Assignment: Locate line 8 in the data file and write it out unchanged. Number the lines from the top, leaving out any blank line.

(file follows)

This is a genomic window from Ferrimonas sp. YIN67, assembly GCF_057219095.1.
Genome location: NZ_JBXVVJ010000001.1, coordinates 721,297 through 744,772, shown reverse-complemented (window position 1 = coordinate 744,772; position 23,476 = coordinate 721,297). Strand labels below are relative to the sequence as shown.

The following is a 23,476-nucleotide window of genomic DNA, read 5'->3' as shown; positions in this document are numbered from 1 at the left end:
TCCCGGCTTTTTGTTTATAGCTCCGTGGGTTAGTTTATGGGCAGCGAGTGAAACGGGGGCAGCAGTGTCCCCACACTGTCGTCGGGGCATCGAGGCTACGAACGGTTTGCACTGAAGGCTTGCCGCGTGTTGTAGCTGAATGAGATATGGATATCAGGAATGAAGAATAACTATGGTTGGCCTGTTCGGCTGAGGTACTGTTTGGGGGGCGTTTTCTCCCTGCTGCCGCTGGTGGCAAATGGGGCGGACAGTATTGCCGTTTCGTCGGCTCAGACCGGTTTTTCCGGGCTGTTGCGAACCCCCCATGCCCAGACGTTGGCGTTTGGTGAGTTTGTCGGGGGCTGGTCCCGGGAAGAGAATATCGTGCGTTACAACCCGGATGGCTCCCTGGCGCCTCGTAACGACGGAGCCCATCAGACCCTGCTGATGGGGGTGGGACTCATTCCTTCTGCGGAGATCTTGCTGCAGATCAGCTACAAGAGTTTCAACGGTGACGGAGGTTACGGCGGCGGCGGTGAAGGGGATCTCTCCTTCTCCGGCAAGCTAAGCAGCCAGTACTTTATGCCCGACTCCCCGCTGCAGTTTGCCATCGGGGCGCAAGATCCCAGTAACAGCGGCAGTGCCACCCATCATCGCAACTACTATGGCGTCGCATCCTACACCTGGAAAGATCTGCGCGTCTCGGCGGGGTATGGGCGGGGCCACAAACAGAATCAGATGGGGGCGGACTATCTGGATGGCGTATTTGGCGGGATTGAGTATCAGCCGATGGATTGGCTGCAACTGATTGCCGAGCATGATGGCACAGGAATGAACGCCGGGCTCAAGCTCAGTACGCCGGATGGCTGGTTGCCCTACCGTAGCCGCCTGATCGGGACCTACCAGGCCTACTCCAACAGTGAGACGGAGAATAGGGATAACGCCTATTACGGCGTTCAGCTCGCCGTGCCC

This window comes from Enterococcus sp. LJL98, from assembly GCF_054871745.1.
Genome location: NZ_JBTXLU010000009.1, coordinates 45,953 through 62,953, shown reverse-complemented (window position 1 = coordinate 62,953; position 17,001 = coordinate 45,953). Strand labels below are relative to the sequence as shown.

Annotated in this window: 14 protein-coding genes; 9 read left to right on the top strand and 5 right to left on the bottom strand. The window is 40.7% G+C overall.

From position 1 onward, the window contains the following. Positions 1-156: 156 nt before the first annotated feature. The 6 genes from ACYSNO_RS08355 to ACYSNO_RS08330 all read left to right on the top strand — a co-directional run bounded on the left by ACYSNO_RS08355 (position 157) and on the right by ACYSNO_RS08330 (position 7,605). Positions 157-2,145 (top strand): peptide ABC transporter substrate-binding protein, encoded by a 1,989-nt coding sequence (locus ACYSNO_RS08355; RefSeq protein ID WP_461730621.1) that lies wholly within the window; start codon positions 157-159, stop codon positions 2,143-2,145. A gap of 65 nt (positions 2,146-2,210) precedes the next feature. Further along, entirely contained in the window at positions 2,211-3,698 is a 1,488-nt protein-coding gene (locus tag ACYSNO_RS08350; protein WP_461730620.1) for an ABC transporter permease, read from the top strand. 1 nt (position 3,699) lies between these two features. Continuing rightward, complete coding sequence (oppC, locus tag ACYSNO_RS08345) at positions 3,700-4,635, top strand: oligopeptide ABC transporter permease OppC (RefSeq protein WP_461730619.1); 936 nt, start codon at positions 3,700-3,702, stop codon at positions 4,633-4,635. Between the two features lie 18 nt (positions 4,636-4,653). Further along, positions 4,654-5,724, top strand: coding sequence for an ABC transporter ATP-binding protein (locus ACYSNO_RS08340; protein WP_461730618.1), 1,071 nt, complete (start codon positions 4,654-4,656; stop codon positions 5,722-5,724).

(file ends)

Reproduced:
From position 1 onward, the window contains the following. Positions 1-156: 156 nt before the first annotated feature. The 6 genes from ACYSNO_RS08355 to ACYSNO_RS08330 all read left to right on the top strand — a co-directional run bounded on the left by ACYSNO_RS08355 (position 157) and on the right by ACYSNO_RS08330 (position 7,605). Positions 157-2,145 (top strand): peptide ABC transporter substrate-binding protein, encoded by a 1,989-nt coding sequence (locus ACYSNO_RS08355; RefSeq protein ID WP_461730621.1) that lies wholly within the window; start codon positions 157-159, stop codon positions 2,143-2,145. A gap of 65 nt (positions 2,146-2,210) precedes the next feature. Further along, entirely contained in the window at positions 2,211-3,698 is a 1,488-nt protein-coding gene (locus tag ACYSNO_RS08350; protein WP_461730620.1) for an ABC transporter permease, read from the top strand. 1 nt (position 3,699) lies between these two features. Continuing rightward, complete coding sequence (oppC, locus tag ACYSNO_RS08345) at positions 3,700-4,635, top strand: oligopeptide ABC transporter permease OppC (RefSeq protein WP_461730619.1); 936 nt, start codon at positions 3,700-3,702, stop codon at positions 4,633-4,635. Between the two features lie 18 nt (positions 4,636-4,653). Further along, positions 4,654-5,724, top strand: coding sequence for an ABC transporter ATP-binding protein (locus ACYSNO_RS08340; protein WP_461730618.1), 1,071 nt, complete (start codon positions 4,654-4,656; stop codon positions 5,722-5,724).